# What is the intuition behind $\vec{D}$ and $\vec{E}$ not being parallel for the extraordinary beam?

In anisotropic dielectrics, the electric field $$\vec{E}$$ and the displacement field $$\vec{D}$$ are no longer necessarily orthogonal. The mathematical reasons are the connection between the two fields:

$$\vec{D} = \underline{\epsilon} \vec{E} \tag{1}$$

where $$\underline{\epsilon}$$ is tensor- (matrix) valued and therefore the two fields may point (in principle) in arbitrary directions. Let's consider an uniaxial crystal with one optical axis. If the wave vector $$\vec{k}$$ is not aligned parallel to it, it is possible to let the plane wave propagate as an extraordinary wave. The refractive index this wave sees depends on the angle between $$\vec{k}$$ and the optic axis.

In the derivation, one usually solves an equation and obtains the indicatrix equations. This basically boils down to a diagonalization.

Intuitively, I would expect that if $$\vec{D}$$ coincides with the extraordinary eigenvector of said diagonalization, that

$$\vec{D} = \epsilon \vec{E} \tag{2}$$

where now $$\epsilon$$ is a scalar and therefore $$\vec{D} \parallel \vec{E}$$. But that is obviously not correct.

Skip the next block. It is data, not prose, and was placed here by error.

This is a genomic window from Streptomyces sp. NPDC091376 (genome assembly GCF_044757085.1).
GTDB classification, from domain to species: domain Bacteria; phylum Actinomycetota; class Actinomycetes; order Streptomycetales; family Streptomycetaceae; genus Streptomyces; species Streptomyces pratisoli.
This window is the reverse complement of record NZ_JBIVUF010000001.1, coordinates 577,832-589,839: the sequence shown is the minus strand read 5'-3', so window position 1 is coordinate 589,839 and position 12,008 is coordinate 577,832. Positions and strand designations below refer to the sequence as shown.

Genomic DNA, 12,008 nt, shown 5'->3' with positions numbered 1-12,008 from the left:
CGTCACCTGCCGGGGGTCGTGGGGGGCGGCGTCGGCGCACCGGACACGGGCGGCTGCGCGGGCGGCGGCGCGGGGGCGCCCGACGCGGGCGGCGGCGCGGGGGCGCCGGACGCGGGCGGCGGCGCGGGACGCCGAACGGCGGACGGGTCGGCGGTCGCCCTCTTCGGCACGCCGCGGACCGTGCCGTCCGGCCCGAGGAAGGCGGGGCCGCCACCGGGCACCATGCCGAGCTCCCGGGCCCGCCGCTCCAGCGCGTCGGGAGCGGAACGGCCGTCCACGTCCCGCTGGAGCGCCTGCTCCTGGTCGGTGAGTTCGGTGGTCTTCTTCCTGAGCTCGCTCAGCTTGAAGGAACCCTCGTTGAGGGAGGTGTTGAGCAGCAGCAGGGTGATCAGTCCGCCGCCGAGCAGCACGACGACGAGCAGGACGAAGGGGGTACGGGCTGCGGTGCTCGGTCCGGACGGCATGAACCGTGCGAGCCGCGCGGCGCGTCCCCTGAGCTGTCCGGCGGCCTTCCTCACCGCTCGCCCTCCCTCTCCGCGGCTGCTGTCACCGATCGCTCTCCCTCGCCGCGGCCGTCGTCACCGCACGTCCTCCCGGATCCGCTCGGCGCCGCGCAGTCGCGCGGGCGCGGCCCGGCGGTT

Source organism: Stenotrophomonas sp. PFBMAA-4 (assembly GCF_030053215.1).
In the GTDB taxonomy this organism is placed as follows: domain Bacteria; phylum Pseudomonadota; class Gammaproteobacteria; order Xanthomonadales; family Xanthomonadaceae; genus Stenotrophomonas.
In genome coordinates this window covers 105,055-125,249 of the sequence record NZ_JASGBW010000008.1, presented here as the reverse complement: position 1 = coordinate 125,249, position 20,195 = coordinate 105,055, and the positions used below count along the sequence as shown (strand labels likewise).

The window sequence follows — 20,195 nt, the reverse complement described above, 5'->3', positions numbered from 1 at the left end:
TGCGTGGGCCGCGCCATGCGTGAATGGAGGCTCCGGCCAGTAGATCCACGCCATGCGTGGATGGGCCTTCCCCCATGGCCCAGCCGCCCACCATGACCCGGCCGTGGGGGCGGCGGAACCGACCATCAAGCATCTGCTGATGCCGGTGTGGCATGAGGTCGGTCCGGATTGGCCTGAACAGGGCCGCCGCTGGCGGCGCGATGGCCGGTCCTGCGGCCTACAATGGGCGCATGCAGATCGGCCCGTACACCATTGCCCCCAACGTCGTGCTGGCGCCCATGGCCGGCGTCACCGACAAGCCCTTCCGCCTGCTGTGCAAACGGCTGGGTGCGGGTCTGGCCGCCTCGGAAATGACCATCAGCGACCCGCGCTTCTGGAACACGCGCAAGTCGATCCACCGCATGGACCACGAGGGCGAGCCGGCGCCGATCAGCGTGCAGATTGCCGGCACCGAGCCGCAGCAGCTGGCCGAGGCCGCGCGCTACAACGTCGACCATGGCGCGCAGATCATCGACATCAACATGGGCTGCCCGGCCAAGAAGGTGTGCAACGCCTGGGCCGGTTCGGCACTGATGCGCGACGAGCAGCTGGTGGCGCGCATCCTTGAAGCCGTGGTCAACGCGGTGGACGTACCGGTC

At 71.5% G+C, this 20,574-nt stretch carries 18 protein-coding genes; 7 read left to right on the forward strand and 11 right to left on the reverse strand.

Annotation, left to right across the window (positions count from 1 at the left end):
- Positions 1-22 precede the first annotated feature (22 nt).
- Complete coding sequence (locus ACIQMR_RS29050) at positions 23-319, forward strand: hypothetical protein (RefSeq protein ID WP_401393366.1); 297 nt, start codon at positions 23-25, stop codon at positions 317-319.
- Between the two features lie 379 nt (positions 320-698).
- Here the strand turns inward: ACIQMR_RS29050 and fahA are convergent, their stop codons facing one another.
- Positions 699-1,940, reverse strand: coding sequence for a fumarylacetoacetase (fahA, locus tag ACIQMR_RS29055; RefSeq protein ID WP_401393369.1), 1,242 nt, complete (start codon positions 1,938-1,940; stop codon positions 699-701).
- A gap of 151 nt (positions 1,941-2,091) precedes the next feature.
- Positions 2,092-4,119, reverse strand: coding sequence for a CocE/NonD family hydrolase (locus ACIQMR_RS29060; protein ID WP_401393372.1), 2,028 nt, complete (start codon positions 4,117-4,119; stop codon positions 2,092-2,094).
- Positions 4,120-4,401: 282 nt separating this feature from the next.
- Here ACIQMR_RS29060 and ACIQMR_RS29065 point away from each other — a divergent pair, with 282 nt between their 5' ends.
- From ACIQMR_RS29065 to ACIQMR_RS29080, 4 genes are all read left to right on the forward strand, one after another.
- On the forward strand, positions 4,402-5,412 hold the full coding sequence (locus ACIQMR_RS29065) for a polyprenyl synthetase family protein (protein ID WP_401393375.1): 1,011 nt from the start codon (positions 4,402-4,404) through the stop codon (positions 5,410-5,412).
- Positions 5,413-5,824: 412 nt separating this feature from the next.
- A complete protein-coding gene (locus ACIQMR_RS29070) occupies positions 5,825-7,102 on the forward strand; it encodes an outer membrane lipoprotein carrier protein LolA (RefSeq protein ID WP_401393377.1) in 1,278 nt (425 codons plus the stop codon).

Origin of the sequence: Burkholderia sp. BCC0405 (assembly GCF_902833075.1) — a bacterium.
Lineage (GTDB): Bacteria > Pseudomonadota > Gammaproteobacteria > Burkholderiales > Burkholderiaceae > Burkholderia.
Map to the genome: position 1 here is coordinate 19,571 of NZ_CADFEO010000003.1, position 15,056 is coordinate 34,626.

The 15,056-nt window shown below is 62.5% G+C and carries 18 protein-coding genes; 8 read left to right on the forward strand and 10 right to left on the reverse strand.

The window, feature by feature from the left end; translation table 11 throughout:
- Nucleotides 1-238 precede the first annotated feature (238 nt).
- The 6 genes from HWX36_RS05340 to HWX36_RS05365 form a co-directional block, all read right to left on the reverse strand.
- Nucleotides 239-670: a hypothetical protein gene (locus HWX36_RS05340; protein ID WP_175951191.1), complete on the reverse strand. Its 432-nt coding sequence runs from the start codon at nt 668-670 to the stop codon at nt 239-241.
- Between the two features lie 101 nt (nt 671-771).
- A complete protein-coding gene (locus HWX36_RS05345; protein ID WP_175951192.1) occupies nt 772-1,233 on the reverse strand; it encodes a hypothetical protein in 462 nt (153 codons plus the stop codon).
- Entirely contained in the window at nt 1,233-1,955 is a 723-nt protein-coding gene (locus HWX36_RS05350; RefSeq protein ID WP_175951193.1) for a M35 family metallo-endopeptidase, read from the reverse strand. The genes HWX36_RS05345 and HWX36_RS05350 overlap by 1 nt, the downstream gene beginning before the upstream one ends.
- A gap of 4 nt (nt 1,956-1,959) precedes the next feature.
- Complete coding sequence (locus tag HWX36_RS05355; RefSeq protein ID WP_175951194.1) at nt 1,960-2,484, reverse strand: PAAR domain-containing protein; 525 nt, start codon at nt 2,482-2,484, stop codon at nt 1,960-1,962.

My question is therefore, what is the correct intuition here? Why are the two fields in the same plane with $$\vec{k}$$ but not parallel for extraordinary waves? I sometimes see the construction with $$\vec{E}$$ being orthogonal to the surface of the indicatrix, but this does not really help me because it does not really explain why $$\vec{E}$$ should point that way in the first place. Is there a way to see this more clearly?

• This isn't my area of expertise, so this is more of a question. But I would guess the dielectric tensor for a uniaxial crystal sounds would have two degenerate eigenvalues (since only one direction is special by assumption). If there's a 2D degenerate subspace, that would give room for $D$ and $E$ to not be parallel. Commented Aug 3 at 23:08

So suppose

$$\epsilon_{ij} = \epsilon_0{\rm diag(n_o^2, n_o^2, n_e^2)}$$

that is, a unary axis aligned with $$\pm \hat z$$ (or more precisely: $$\{\hat x, \hat y\}$$).

$$\vec k \cdot \hat z = 0$$

and polarization:

$$\vec E = |E|\hat z$$

Then the displacement field is:

$$\vec D \propto \epsilon_{ij}E_j = \epsilon_{zz}E_z = \epsilon_0 n_e^2 \hat z$$

which is parallel to $$\hat z$$. That doesn't make $$\epsilon_{ij}$$ a scalar.

But this is a very special case of the extraordinary wave.

The general extraordinary wave (with $$\vec k$$ in the x-z plane, there's no loss of generality in ignoring $$y$$) is:

$$\vec k = k(\cos\theta \hat x + \sin\theta \hat z)$$

with $$\theta \ne 0$$. Then:

$$\vec D \propto -\sin\theta \hat x + \cos\theta \hat z$$

so that

$$\vec k \cdot \vec D = 0$$

and the electric field:

$$\epsilon^{-1}_{ij}D_j = E_i$$

is not parallel to $$\vec D$$

See: